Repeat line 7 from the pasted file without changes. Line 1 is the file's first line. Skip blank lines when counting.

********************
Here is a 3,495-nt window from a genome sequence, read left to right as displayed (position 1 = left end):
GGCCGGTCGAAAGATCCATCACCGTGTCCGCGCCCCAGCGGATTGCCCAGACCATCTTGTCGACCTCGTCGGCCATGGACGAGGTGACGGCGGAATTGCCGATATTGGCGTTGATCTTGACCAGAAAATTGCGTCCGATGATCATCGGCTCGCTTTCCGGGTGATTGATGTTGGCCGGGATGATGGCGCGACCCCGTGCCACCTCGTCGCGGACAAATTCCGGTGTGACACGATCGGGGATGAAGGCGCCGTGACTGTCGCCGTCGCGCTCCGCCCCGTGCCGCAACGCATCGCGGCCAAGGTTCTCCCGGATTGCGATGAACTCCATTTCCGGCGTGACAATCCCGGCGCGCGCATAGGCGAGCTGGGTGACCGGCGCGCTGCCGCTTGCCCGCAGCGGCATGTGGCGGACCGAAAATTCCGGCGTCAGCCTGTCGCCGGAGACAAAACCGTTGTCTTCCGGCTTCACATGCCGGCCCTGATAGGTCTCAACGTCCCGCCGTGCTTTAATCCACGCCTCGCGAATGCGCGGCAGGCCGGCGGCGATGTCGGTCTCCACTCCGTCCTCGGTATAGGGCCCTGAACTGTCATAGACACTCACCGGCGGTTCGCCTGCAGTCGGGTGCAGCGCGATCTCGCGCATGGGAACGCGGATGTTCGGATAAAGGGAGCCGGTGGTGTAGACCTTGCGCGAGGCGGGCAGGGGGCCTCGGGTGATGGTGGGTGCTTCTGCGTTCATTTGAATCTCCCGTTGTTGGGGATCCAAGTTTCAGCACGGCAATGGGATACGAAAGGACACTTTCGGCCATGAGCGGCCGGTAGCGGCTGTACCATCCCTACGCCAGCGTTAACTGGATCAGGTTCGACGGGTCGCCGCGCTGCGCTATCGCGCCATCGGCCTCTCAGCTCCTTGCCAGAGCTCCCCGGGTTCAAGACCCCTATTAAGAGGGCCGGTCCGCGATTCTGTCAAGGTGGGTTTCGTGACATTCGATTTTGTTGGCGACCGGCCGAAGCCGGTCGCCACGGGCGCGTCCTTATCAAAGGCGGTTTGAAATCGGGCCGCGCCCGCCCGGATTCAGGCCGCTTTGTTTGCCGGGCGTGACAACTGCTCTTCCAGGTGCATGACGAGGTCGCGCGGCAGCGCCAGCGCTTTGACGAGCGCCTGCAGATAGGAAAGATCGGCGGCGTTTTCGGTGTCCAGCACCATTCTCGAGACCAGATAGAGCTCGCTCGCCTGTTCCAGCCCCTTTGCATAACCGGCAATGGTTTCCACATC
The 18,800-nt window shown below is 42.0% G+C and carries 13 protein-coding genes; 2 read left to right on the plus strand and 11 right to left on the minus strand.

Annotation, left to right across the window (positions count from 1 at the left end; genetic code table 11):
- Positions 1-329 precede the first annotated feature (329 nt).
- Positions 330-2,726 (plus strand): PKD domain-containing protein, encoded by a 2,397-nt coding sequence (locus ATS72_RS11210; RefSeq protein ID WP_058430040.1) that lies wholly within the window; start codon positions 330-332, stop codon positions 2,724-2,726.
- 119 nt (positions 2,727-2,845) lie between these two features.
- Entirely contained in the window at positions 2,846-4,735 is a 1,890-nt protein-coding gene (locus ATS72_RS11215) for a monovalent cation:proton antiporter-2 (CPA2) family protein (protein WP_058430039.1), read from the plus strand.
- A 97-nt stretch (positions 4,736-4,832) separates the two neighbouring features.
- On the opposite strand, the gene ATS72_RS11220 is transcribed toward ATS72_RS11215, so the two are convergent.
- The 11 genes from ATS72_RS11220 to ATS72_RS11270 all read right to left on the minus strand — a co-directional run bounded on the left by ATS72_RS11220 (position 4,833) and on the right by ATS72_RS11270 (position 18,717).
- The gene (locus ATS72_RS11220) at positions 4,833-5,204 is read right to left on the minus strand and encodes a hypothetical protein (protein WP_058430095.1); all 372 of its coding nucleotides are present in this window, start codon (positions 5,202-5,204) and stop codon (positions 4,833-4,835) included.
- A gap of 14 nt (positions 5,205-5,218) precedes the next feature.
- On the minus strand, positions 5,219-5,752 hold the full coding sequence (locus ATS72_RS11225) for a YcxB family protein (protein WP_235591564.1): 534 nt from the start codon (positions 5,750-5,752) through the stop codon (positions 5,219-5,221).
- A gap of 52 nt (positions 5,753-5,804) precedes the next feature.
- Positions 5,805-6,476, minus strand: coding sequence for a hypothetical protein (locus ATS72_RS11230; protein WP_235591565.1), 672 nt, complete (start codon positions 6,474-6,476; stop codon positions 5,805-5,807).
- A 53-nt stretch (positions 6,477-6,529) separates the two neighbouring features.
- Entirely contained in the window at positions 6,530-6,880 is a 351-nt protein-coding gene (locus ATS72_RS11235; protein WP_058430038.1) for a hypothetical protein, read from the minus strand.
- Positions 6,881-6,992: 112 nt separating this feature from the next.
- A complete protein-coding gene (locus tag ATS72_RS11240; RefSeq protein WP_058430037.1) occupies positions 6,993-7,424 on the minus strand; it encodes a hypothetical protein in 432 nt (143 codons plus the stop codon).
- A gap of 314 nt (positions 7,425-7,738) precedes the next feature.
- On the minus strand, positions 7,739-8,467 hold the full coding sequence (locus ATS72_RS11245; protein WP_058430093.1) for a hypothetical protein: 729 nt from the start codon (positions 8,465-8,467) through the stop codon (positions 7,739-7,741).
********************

- 119 nt (positions 2,727-2,845) lie between these two features.